6 Steps to Picking the Right Accounting Software for Your Construction Company
Article

6 Steps to Picking the Right Accounting Software for Your Construction Company

by Scott Stafford, Ryan Prindiville
August 24, 2021

Gone are the days of managing project costs on the back of a napkin on the tailgate of a truck. Today’s successful construction companies rely on modern software to help their finance and accounting teams operate efficiently, accurately track and model cash flow, provide company leadership with business performance data and much more.

However, not just any accounting software will do. Construction companies have different needs and requirements than businesses in other industries. Choosing the wrong software for your construction business can be worse than not having any software at all, costing you money while making it more difficult for your finance and accounting team to do their jobs well.

Here are six proven steps to choosing the best tool for the job and minimizing the risk of making a wrong decision.

Step #1: Look for solutions specifically created for the construction industry.

While many companies start out using a small business accounting package such as Intuit QuickBooks, it often doesn’t take long before they discover that they need to create manual workarounds to handle their construction-specific needs such as tracking job-specific costs and revenues. Over time, the number of manual processes and spreadsheets used outside of the accounting package becomes overwhelming and makes it more difficult to accurately understand business performance.

That’s why you should insist on new accounting software that is built to handle the needs of the construction industry. A construction-specific solution supports not only your firm’s general accounting needs but also handles tracking and reporting on project-specific financial data, construction billing and retainage, job mobilization and procurement, payroll and other important areas.

Step #2: Understand how much “horsepower” you’ll need.

Within the construction software space, there are many different offerings, from basic software for small contractors to extremely full-featured enterprise resource planning (ERP) systems used by large construction companies. A small subcontractor business shouldn’t waste money and time implementing a complex ERP system — and a larger construction company shouldn’t try to make a basic construction software package support their high-volume, high-complexity projects.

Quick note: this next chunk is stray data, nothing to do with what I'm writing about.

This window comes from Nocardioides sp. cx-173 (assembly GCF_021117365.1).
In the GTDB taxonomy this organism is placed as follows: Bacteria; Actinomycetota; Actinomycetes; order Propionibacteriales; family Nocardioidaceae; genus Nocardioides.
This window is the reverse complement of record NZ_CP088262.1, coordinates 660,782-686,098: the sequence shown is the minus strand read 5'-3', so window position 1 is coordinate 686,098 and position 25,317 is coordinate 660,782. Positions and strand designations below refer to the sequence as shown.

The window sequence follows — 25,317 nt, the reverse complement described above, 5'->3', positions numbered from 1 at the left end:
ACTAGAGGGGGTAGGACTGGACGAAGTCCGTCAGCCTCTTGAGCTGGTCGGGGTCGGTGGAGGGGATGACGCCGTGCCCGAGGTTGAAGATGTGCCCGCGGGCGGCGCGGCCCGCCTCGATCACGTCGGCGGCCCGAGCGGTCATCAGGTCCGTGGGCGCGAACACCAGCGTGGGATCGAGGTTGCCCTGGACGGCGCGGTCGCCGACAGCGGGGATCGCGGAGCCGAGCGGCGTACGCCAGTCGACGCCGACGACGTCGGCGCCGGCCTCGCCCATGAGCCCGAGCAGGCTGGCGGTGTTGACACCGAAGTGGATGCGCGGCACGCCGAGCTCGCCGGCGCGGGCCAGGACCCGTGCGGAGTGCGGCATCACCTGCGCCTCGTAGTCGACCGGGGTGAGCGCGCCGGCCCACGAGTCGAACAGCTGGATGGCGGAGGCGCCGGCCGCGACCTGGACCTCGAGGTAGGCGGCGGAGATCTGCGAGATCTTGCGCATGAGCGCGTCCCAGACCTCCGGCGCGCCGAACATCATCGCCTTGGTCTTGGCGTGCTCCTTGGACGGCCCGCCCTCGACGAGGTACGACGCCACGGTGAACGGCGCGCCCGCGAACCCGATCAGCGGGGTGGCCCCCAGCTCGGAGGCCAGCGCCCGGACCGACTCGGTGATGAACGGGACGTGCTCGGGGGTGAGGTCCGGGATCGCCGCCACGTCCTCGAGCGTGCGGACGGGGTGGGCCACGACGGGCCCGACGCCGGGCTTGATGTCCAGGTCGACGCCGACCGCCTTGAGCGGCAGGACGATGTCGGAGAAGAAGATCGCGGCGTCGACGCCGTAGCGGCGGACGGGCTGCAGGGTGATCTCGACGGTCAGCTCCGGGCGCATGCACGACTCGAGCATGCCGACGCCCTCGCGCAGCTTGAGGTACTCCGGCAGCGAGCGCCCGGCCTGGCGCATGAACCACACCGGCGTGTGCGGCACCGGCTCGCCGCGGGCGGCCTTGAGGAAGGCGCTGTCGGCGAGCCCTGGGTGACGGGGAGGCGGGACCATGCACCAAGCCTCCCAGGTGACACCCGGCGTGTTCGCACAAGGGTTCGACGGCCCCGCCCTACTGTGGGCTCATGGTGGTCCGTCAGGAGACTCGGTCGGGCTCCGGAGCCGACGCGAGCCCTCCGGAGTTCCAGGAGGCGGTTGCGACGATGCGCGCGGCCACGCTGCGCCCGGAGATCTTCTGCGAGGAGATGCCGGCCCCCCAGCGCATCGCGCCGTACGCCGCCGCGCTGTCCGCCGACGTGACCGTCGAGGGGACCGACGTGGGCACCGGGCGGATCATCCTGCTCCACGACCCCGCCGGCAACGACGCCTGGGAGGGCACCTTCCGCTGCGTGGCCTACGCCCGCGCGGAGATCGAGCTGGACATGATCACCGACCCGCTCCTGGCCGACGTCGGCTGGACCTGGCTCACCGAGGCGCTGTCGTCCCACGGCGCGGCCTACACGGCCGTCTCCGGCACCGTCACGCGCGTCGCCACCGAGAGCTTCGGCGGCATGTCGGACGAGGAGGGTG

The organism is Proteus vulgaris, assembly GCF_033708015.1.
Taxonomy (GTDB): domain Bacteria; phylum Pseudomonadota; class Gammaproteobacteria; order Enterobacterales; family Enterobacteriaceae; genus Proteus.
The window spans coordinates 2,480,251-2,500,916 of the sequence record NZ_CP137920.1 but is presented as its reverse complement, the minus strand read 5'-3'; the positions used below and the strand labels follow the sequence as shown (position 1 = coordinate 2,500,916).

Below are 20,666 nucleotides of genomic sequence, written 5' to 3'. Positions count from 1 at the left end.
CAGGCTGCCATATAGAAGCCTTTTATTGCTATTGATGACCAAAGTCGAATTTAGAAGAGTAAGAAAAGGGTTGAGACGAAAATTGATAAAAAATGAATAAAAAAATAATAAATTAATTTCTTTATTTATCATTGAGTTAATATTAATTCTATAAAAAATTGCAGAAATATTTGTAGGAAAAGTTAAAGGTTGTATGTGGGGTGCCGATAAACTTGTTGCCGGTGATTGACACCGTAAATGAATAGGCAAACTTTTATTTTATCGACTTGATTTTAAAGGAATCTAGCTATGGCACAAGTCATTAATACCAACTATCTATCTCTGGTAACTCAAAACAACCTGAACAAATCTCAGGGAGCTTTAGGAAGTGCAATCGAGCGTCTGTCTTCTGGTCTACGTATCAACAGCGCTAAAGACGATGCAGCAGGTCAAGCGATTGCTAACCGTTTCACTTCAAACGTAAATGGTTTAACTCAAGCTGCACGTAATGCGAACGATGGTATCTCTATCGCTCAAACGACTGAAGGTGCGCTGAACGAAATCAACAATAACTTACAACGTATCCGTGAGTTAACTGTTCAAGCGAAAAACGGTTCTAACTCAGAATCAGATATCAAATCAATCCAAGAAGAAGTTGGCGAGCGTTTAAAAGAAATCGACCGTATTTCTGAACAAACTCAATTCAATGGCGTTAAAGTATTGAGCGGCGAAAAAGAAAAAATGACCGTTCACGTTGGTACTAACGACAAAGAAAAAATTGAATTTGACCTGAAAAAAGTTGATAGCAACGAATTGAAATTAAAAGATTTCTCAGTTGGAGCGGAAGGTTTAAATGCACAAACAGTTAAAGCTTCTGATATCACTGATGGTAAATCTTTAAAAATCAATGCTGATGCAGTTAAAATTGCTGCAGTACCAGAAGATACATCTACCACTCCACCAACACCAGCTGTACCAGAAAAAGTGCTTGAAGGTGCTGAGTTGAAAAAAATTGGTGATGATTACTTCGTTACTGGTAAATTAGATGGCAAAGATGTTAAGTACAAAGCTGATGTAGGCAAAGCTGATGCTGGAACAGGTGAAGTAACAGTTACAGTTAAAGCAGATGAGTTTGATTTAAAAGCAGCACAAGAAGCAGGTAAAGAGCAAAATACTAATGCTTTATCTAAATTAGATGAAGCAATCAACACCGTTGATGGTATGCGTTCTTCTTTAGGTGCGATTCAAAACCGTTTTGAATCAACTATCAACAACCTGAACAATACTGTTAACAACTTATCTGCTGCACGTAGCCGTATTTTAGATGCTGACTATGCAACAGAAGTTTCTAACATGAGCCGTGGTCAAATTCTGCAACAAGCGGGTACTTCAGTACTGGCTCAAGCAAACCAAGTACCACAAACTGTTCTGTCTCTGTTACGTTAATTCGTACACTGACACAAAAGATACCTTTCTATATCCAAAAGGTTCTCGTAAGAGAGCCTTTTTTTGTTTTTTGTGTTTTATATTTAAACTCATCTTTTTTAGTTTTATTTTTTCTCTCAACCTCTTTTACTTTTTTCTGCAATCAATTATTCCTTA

The challenge is choosing the software that best supports where your business is today and where it’s headed in the next few years. To help you understand how much “power” you’ll need from a new construction accounting solution, ask yourself these questions:

  • How big is your company? How many employees do you have and how much revenue?
  • How big are your typical jobs and how many do you run in parallel? Are the number or size of your jobs increasing?
  • Do you operate in multiple states? How many states? Do you plan to expand into new locations in the next few years?
  • What type of construction projects is your company involved in?
  • How much variety do you have across the types of projects you do?

Essentially, the bigger your footprint and the more variety you have across types of jobs, the more powerful and full-featured your software needs to be.

Let’s say you operate in four states and take on multi-family construction, renovation and some commercial projects. You’ll need robust software that can track, manage and report on your increasingly complex financial and accounting data.

Step #3: Identify and prioritize the capabilities that are most important for your company.

An essential part of understanding what you need in a software solution is understanding the problems you’re trying to solve with the software. Start by asking questions such as:

  • Which accounting processes are the most time-consuming or manual?
  • How long does it take to complete these processes?
  • Do the processes require extensive workarounds?
  • How does the time and effort involved affect the business?

Then ask your team more specific questions about what it will take to solve the issues. This will help you understand the functions you’ll need in the new software (e.g., tracking job estimates and costs, accounting for retainage, creating an AIA Schedule of Value for each customer), and which ones will have the biggest impact on your business (e.g., more accurate understanding of costs, better visibility into cash flow, getting paid faster).

Step #4: Assess your team’s readiness and match ease-of-use of the software accordingly.

You wouldn’t give an apprentice a tool that takes years of training and experience to master and expect that person to get the job done quickly and correctly. Likewise, software that is so complex that it overwhelms your finance and accounting team will be counterproductive to what you want to achieve.